Once again, I was impressed with the (relatively) painless process of filing my taxes with TurboTax’s online service. For my admittedly simple W2 earner’s return, it took me about an hour and fifteen minutes, it cost me $60 total for them to do my Federal and state returns, and my refund will be deposited directly into my checking account in as little as 9 days. They have all kinds of deduction questionaires to find out just how much you can get back, and the whole layout is in simple Question-Answer online format, which makes for a rather pleasant experience, as far as taxes are concerned.

I recommend their service!

They also have little extras (for a fee of course) like Audit Defense ($30), which is basically audit insurance. If you end up being audited, they provide personalized service, correspondance with the IRS on your behalf, advice, etc.

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Posted by Keith E. Buhler


  1. My roommate has also recommended Taxact.com, which is about half the cost. I am curious if there are differences in service perks, etc. Has anyone tried Taxact that would care to comment on how it is? Can you transfer over information you entered last year?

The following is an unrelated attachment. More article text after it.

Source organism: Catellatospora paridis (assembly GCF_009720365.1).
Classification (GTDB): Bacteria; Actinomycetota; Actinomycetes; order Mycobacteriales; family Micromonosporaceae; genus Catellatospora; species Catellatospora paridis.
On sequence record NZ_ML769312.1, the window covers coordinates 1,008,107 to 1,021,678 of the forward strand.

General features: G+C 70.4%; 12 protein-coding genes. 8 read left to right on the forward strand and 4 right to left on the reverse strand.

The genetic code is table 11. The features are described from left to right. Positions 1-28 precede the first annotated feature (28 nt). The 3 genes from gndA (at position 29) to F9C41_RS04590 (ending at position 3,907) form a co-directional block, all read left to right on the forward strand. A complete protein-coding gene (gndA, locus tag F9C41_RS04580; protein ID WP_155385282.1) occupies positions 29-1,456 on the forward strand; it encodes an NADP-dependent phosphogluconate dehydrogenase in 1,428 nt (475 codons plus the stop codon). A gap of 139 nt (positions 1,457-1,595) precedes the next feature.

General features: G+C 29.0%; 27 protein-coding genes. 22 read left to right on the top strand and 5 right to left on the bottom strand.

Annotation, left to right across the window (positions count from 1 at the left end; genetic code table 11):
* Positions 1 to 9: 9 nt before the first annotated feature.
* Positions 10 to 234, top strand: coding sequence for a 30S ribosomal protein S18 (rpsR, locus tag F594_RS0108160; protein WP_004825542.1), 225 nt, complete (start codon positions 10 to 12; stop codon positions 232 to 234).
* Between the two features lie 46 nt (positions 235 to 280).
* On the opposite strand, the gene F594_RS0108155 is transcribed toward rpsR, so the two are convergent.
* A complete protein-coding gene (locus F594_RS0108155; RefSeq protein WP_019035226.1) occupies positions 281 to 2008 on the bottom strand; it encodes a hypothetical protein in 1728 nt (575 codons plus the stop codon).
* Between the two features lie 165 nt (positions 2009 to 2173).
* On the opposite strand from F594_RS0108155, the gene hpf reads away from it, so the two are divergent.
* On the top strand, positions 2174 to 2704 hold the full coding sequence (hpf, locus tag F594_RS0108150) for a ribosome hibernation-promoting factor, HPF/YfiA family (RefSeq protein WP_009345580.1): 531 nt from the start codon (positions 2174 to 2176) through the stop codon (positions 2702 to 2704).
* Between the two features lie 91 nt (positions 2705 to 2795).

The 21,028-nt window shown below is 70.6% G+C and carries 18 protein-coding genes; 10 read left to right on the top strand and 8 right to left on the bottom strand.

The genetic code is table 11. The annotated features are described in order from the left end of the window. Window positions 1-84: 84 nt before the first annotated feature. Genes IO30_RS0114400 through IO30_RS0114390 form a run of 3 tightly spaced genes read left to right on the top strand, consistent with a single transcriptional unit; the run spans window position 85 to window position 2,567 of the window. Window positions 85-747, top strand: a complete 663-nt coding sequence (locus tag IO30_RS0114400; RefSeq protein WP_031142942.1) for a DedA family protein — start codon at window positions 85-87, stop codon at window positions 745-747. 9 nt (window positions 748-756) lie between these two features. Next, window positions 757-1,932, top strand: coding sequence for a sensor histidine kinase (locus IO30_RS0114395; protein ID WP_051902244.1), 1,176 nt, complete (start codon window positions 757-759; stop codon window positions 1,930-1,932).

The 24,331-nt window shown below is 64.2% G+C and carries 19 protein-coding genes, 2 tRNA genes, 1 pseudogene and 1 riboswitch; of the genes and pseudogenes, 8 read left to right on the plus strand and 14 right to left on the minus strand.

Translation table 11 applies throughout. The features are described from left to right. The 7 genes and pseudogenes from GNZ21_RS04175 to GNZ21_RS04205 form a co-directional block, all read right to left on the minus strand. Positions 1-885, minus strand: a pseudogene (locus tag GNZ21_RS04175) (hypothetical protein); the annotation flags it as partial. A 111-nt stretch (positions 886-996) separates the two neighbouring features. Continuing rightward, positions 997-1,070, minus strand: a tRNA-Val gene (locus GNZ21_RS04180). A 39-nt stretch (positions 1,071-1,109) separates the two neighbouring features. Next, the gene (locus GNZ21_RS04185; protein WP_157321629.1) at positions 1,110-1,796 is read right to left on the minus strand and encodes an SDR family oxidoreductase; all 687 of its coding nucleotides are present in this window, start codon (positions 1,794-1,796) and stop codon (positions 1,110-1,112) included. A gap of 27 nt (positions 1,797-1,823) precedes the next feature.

2. Geez… how complicated can your taxes be? I filled out my taxes in under an hour, and that includes deductions for college expenses and retirement savings. No software needed, and no fee.


  3. I love that I can always count on you, Jim, for a nice frank WTF comment to keep me honest.

    I don’t suppose my taxes are complicated at all, but I have had such an unpleasant time in the past muddling my way through the forms, with an ever-present sensation that I might be doing something wrong, that it was worth it in “perceived value” for me to have a guide. Also, I dont’ have a copier, but I do have a printer!

    Perhaps next year my confidence will have mounted to the point of not feeling the need for an eletronic stamp of approval.


  4. I use a spreadsheet to make sure I get the math right–the software just simplifies that process, I’d imagine.

    The more you earn and the more you own, the more you have to itemize. At least in this way it pays to be poor.


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